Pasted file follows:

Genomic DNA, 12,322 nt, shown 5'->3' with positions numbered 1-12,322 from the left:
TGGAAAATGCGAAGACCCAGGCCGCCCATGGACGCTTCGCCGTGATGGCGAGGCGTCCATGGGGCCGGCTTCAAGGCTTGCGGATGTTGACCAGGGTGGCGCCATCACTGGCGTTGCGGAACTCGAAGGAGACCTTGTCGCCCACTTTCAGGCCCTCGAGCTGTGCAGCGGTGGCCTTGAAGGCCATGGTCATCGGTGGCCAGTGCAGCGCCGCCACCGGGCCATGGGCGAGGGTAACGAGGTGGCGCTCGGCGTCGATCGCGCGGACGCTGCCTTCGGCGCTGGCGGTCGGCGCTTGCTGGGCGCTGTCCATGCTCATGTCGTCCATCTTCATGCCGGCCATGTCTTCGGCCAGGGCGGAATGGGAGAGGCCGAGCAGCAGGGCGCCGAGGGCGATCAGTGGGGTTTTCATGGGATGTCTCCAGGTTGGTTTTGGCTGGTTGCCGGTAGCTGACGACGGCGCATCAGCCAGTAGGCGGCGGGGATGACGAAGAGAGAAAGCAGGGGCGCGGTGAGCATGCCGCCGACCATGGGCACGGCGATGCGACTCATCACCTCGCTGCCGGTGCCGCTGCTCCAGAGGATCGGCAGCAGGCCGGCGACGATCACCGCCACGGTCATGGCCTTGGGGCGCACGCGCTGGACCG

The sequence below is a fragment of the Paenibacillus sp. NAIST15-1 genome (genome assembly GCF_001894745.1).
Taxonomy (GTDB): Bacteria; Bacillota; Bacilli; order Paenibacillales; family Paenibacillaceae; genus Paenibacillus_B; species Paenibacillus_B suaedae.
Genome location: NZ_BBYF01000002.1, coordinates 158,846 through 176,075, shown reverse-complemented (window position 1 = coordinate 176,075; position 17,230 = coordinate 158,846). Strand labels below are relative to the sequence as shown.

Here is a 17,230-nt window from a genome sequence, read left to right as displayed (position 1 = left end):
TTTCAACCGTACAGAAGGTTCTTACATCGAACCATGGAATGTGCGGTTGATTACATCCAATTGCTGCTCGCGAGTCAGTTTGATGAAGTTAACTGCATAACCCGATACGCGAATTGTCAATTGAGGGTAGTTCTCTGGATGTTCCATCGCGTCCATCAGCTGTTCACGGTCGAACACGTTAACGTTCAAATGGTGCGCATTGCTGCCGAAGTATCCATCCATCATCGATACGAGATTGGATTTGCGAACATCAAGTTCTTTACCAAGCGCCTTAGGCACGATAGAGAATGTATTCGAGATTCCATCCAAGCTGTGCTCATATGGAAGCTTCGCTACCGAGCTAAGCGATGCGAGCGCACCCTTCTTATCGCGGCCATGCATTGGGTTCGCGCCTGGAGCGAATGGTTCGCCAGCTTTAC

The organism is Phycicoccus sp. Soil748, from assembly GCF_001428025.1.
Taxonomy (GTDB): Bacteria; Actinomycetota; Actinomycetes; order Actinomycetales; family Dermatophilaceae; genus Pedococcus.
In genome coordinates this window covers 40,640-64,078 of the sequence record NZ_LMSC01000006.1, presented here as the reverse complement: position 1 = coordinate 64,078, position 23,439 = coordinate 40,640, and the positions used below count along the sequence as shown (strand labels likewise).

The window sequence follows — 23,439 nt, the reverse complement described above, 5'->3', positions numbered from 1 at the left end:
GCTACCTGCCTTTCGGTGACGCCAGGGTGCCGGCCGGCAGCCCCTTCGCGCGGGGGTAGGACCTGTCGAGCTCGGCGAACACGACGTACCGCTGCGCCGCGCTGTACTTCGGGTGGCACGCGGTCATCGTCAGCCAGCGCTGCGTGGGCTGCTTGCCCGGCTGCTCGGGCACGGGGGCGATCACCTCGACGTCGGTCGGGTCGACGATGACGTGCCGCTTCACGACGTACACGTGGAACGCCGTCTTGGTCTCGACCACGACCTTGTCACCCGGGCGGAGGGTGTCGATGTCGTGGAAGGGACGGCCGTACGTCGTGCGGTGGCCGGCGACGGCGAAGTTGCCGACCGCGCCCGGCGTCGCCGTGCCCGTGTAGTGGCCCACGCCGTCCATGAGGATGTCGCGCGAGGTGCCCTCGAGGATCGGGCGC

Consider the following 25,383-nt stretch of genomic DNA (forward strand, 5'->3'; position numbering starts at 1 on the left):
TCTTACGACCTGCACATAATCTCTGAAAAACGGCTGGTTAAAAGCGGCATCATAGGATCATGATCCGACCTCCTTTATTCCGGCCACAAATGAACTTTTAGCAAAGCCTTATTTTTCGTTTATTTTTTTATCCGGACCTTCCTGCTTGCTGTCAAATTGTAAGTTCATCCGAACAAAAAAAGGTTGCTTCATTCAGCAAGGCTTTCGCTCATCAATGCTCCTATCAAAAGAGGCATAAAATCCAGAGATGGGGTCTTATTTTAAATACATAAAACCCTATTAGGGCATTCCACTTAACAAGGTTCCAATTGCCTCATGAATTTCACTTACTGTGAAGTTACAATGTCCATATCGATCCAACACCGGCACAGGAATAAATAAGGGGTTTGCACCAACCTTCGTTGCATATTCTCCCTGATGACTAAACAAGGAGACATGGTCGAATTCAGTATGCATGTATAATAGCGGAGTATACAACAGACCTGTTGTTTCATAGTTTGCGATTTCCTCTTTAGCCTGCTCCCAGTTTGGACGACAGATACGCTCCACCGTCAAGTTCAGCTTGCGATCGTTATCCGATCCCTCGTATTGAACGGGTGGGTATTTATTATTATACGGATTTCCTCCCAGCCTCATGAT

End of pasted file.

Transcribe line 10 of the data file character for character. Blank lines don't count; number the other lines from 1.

In genome coordinates this window covers 40,640-64,078 of the sequence record NZ_LMSC01000006.1, presented here as the reverse complement: position 1 = coordinate 64,078, position 23,439 = coordinate 40,640, and the positions used below count along the sequence as shown (strand labels likewise).